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Safety of intravenous heparin administration after endovascular treatment for ruptured intracranial aneurysms
  1. A Z Vance1,
  2. M V Jayaraman1,2,
  3. G J Dubel1,
  4. C E Doberstein2,
  5. R A Haas1,2
  1. 1Department of Diagnostic Imaging, Warren Alpert School of Medicine at Brown University, Rhode Island Hospital, Providence, Rhode Island, USA
  2. 2Department of Neurosurgery, Warren Alpert School of Medicine at Brown University, Rhode Island Hospital, Providence, Rhode Island, USA
  1. Correspondence to Dr M V Jayaraman, Department of Diagnostic Imaging, Brown University/Rhode Island Hospital, 593 Eddy Street, 3rd Floor, Main Building, Providence, RI 02903, USA; mjayaraman{at}lifespan.org

Abstract

Introduction Thromboembolic events are the primary complications encountered during endovascular treatment (EVT) of intracranial aneurysms. Intraprocedural heparinization is common during EVT but is less common post-procedure. The safety of heparinization following EVT is unknown, especially for ruptured aneurysms.

Materials and methods The records of 138 consecutive patients at our institution from 1 January 2000 to 30 June 2007 who were treated with EVT for 140 ruptured intracranial aneurysms were reviewed. All patients were treated with low dose intravenous heparin post-procedure for 24 h as per the departmental protocol. Cases of worsening hemorrhage requiring surgical evacuation were considered significant hemorrhages. Prior surgical exploration and external ventricular drain (EVD) placement were also noted.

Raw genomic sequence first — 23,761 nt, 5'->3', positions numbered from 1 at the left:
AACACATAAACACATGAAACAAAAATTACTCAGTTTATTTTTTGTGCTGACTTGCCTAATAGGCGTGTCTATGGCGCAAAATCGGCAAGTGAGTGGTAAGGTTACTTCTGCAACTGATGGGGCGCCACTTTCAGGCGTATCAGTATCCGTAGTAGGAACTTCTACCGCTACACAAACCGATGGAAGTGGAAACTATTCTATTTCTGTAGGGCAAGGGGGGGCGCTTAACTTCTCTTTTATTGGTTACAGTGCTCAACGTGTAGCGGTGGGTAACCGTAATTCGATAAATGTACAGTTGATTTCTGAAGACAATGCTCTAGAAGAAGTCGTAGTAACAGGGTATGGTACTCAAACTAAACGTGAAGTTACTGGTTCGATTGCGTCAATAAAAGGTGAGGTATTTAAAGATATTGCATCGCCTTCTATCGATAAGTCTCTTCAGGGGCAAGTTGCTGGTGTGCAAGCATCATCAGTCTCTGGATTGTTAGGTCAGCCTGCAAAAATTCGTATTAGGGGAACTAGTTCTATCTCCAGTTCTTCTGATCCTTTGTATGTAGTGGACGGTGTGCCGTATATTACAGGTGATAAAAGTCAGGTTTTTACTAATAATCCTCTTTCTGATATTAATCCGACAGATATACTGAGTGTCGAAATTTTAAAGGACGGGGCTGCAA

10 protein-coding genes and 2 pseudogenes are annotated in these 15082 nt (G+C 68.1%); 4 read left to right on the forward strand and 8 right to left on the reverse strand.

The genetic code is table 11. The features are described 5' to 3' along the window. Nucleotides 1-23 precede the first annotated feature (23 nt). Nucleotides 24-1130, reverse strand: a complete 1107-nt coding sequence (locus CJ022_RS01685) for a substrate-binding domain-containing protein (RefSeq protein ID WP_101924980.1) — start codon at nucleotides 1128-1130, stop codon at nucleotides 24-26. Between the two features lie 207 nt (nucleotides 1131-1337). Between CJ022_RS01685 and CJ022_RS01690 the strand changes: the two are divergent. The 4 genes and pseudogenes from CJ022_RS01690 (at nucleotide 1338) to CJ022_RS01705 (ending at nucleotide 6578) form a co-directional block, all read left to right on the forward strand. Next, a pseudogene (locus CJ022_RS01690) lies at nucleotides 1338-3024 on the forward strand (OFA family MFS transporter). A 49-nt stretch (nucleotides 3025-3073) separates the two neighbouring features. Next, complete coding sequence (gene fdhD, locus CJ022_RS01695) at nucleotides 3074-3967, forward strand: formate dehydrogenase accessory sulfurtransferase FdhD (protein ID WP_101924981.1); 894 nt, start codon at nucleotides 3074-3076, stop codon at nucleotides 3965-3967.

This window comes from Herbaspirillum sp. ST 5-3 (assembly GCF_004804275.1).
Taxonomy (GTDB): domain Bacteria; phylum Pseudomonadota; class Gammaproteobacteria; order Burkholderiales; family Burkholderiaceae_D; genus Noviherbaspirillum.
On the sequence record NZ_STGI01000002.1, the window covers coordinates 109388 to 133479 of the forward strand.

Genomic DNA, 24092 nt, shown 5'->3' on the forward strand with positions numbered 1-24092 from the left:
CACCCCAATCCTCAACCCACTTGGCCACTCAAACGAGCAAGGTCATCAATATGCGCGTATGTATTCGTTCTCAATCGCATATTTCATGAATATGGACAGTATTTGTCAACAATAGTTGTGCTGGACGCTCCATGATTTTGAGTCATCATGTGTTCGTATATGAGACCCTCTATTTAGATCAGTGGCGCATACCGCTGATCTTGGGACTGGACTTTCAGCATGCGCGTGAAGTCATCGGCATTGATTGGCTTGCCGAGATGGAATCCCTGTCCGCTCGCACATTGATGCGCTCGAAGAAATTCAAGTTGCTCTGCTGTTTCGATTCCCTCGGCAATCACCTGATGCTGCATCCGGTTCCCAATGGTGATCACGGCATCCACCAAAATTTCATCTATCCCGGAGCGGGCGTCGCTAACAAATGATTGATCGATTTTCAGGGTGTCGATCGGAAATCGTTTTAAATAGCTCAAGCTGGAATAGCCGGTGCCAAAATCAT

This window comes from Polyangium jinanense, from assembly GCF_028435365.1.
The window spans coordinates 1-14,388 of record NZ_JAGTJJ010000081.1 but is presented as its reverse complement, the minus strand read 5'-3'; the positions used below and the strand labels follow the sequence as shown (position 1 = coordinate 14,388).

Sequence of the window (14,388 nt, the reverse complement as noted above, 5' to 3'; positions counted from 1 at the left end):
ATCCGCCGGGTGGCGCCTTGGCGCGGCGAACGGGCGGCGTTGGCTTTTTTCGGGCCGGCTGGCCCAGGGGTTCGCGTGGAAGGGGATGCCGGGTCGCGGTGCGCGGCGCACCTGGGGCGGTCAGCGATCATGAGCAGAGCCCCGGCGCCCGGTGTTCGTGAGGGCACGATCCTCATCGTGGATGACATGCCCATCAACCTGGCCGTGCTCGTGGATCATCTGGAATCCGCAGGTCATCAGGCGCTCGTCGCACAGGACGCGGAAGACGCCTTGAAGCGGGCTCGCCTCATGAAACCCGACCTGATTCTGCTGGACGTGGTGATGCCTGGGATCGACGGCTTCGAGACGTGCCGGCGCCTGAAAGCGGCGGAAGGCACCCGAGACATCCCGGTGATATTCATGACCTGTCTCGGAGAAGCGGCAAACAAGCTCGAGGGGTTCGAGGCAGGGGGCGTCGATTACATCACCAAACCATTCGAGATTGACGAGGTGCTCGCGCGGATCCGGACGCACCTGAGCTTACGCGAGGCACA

Results There were two cases (1.4%) of significant worsening hemorrhage during post-procedure heparin administration. Among 13 patients who underwent craniotomy (for hematoma evacuation or attempted surgical clipping) prior to EVT, there was one (7.7%) case of significant hemorrhage. Among the 60 patients who underwent EVD placement prior to EVT, there was one (1.7%) case of significant hemorrhage.

Conclusion Administration of systemic heparinization may be safe during the first 24 h post-EVT of a ruptured intracranial aneurysm in patients without recent craniotomy. Further study in determining the benefit of this protocol in reducing post-embolization thromboembolic complications may be warranted.

  • Aneurysm

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Footnotes

  • Competing interests None.

  • Ethics approval This study was conducted with the approval of the Rhode Island Hospital IRB.

  • Contributors All authors contributed to the concept, data review and manuscript preparation.

  • Provenance and peer review Not commissioned; externally peer reviewed.

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